Tennis ’14: A different take on sex in college

Recently some writers have defined students by the types of love and sex lives that they pursue, not on the people that they are regardless of these choices

Opinions Editor
Tuesday, September 3, 2013

The Daily Princetonian ran a controversial letter to the editor in March. Its author, Princeton alum Susan Patton, warned women — especially female students at elite colleges — that college is the best time, and possibly the last chance, for them to find the “right partner.”

There’s not enough room in this column to properly address the many problems with Patton’s letter, including the assumptions and stereotypes she makes ranging from the hetero- and gender-normative to the just plain insulting. Patton essentially treats dating and marriage as a numbers game — an elaborate gambling scheme in which one’s odds increase or decrease depending on location and class year. Among her more baffling claims is that senior women can only pick from among the men of their current class year, while those senior men have “four classes of women to choose from.” Patton recommends that first-year females be nice to their male classmates early on, implying that this will up their odds of winning one of these male classmates before younger women matriculate. And by this presumption, she basically implies that a 22-year-old could and should be threatened by an 18-year-old, when in reality there is little difference between women of the two ages other than one group’s ability to legally obtain alcohol.

Patton paints a picture of an elite college experience where the final prize is two-fold: a diploma and a husband. While in some ways I understand what she is trying to say, that there is a greater chance of compatibility between classmates who shared the critical college years, Patton’s message is still conservative, outdated, rigidly practical and dismissive of other aspects even more crucial to finding a partner. Those aspects are chemistry and sexual attraction. Honestly, sex is a lot more important to marriage or any healthy relationship than a mate who is your “intellectual equal.”

So let’s talk about sex — sex and college. In July, the New York Times ran an article by Kate Taylor focusing on Penn and the casual sex enjoyed by its female students. In contrast to Patton’s letter, Taylor’s paints a picture of promiscuity, drunkenness and meaningless hookups. The Penn women purportedly view the process of finding the right guy and building a solid relationship as a burden and a roadblock to their academic and professional goals. While Patton’s idea of college gives men power, the culture that Taylor describes puts women in control.

These pieces represent two extremes, but both extremes definitely exist. I’ve heard many friends talk about their quests to find husbands in college. Some of them will — at least one is already engaged. I also have friends who have had sex with people the first time they met them, simply because they wanted to, and they have no regrets. But many exceptions exist. For example, one of my closest friends is in a healthy and committed relationship that started with a drunken one-night stand. Another left a relationship that was the envy of all of her friends in order to “explore” without love or emotion. The range of female experiences in college is wide — much wider than either Patton or Taylor acknowledge. That’s the problem with letters and articles like theirs and the reactions that they fuel.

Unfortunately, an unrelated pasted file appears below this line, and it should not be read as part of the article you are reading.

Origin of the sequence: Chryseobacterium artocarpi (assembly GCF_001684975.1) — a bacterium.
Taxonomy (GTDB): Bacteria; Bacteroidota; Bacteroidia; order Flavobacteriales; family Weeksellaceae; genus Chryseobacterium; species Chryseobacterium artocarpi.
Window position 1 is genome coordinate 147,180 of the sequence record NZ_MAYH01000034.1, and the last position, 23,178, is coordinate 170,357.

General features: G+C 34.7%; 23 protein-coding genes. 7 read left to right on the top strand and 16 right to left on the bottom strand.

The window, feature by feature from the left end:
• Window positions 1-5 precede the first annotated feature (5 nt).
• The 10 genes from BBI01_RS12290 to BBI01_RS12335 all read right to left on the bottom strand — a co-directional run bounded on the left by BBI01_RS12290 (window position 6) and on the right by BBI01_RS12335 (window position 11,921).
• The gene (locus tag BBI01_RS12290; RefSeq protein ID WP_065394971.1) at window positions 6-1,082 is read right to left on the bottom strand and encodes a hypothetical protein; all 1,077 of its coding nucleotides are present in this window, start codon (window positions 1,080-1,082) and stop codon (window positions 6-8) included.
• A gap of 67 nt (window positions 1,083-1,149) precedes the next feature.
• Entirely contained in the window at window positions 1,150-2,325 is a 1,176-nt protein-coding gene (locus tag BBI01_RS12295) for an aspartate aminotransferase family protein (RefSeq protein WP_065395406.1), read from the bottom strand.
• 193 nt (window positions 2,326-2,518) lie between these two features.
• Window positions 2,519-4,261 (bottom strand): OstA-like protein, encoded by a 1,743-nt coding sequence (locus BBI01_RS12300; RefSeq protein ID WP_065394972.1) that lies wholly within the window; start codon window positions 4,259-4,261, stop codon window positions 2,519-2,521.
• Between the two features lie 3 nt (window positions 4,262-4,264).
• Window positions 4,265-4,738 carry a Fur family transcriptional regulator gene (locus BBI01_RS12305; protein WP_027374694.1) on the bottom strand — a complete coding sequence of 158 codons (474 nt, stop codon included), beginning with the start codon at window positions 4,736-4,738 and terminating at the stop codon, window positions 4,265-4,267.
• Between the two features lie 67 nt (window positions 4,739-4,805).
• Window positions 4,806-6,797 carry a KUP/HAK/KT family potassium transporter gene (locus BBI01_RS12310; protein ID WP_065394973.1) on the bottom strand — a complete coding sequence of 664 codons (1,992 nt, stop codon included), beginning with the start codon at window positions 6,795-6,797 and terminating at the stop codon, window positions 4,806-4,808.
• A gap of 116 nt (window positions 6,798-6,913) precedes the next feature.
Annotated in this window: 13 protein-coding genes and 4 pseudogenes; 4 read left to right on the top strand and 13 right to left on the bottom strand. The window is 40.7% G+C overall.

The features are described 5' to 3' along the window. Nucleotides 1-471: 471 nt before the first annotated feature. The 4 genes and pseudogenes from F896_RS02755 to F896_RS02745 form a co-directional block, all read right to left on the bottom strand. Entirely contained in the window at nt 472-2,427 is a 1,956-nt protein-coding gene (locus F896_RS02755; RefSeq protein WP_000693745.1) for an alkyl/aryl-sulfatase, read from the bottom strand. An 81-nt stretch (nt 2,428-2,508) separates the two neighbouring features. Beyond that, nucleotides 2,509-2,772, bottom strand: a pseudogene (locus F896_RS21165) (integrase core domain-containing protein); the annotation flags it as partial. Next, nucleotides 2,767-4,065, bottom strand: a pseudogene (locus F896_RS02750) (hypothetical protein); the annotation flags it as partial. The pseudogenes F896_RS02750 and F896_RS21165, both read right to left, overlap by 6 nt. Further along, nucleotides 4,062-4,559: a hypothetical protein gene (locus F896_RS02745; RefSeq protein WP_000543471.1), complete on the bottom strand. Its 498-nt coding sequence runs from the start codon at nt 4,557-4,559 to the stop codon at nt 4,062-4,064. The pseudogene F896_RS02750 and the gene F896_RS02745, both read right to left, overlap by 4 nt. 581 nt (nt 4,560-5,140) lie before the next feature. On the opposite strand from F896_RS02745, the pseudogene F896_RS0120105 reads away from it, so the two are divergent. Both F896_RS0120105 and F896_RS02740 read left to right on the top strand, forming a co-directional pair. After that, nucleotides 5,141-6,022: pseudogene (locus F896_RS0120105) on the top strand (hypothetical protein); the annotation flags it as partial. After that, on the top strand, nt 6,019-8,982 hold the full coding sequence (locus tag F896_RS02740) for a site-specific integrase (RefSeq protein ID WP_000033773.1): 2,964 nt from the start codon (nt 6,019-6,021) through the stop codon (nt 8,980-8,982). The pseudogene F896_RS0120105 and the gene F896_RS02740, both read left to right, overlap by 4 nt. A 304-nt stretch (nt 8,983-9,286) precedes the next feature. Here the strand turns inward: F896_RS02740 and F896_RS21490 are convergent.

Another problem, of course, is such opinions’ focus on heterosexual women. Everyone in college, regardless of sex, gender or orientation, should read pieces like Patton’s and Taylor’s with skepticism, as well as curiosity and interest. There’s no right way to “do” relationships — or non-relationships— in college. But the closest you can come to “right” is to do exactly what makes you feel most empowered, while remembering there will always be an argument as to why your approach is wrong. Someone might tell you that searching for a husband in college is old-fashioned, but maybe you believe your greatest chance at long-term compatibility is with a classmate. Or maybe you have priorities other than a monogamous relationship, but you don’t see any reason why you can’t have a little fun in the meantime. The problem with Patton’s letter and Taylor’s article is that they seek to define students based on the types of love and sex lives they pursue, not on the people they are.

In choosing how you will approach sex, love and relationships in college, it is okay to be a little bit selfish. Do what is right for you, but try to be considerate of others along the way. Don’t let anyone make you feel like you are any one thing for making choices that you’ve identified as best for you. How you approach sex does not define you as desperate, needy, slutty or a tease, nor does it make you pragmatic, independent, confident or successful. We are who we are because of so many other aspects of our lives. The problem with articles like the ones I’ve described is that they assume characterizations can be made based on choices concerning love and sex. But it is precisely assumptions like this one that perpetuate name-calling and slut-shaming. Our sex lives should never define us, but so long as writers claim they do, nobody can feel sexually empowered.


Maggie Tennis ’14 would like to take this opportunity to remind everyone that consensual sex is hot.  

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